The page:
What is the nature of human society? How do societies very different from our own organize themselves? What drives humans to act? What is culture and how does it manifest itself? What is the nature of human thought? By what means can one person comprehend the lives of others?
As a friend of mine once noted, cultural anthropology is like cross-cultural philosophy: one asks the Ã¢â‚¬Å“big questionsÃ¢â‚¬Â and contemplates these knowing that not all societies and cultural values are alike. That said, the aim of this course is to give an overview of key thinkers and the works that have addressed these and similar big questions and, in doing so, have shaped anthropological research and writing over the past hundred-plus years.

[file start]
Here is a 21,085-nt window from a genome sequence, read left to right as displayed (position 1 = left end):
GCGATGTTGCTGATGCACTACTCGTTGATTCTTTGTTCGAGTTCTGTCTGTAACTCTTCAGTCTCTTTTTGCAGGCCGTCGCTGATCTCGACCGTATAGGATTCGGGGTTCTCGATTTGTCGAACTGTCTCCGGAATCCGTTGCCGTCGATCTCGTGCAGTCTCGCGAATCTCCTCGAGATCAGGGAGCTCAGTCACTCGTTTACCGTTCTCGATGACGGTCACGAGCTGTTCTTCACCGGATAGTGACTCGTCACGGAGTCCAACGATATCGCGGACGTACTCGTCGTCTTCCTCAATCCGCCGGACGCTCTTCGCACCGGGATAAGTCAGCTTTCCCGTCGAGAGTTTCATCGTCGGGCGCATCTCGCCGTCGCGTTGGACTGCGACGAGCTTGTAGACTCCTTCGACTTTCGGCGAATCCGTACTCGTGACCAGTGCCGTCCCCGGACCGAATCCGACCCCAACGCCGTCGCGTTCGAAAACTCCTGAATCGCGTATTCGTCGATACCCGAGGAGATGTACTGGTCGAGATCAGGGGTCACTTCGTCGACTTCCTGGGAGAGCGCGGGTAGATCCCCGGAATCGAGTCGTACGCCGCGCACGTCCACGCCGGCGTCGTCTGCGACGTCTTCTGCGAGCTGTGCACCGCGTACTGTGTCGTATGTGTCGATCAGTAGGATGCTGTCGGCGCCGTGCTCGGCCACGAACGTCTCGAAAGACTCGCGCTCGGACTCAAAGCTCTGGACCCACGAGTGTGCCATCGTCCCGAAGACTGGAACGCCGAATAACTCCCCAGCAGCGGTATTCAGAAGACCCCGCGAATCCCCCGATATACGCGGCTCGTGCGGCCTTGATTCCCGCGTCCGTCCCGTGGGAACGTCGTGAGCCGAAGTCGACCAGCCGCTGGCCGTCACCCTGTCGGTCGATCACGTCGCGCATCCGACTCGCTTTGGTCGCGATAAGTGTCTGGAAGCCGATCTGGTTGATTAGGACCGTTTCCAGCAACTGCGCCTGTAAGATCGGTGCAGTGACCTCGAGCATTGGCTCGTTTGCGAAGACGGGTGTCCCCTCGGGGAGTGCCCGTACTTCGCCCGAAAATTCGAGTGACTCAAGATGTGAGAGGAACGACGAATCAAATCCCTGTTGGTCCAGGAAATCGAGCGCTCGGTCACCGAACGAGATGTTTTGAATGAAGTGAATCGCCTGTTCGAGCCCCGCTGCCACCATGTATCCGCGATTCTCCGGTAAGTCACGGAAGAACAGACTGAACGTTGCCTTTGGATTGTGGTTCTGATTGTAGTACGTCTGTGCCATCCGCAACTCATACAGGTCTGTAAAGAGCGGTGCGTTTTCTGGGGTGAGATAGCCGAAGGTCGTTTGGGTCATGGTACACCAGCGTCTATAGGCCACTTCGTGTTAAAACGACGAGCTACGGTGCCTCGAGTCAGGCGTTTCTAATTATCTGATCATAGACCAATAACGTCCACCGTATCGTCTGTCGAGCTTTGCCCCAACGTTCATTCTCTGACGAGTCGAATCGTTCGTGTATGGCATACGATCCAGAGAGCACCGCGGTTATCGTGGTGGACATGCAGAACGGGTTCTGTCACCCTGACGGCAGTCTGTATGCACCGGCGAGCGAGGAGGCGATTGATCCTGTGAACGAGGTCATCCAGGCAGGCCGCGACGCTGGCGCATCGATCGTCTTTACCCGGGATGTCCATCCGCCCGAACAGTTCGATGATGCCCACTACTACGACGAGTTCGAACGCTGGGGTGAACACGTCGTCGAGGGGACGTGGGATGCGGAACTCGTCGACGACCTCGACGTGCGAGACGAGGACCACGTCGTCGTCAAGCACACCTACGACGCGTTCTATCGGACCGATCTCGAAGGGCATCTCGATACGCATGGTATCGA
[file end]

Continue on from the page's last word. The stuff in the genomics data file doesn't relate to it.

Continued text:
In a certain sense this is an impossible course. There is no way, within a fifteen-week semester, to capture the breadth and depth of the field of anthropology. However, this is also an extremely important course for students who want to understand the roots of the discipline and enter into a discussion of contemporary anthropological issues with a sense of history. Recognizing both the importance and impossibility of our effort, we will do our best to sketch an outline of the history of anthropological thinking over the past hundred and fifty years with a selection of writings by key authors. In general each class will consist of (1) a brief overview of a paradigm or perspective within which a particular anthropologist (or a precursor) falls and (2) a student-led discussion of the primary text(s) assigned for the day. Short writing assignments focus on the readings. The mid-term and final writing assignments deal with readings selected by students from a list of period-specific ethnographies.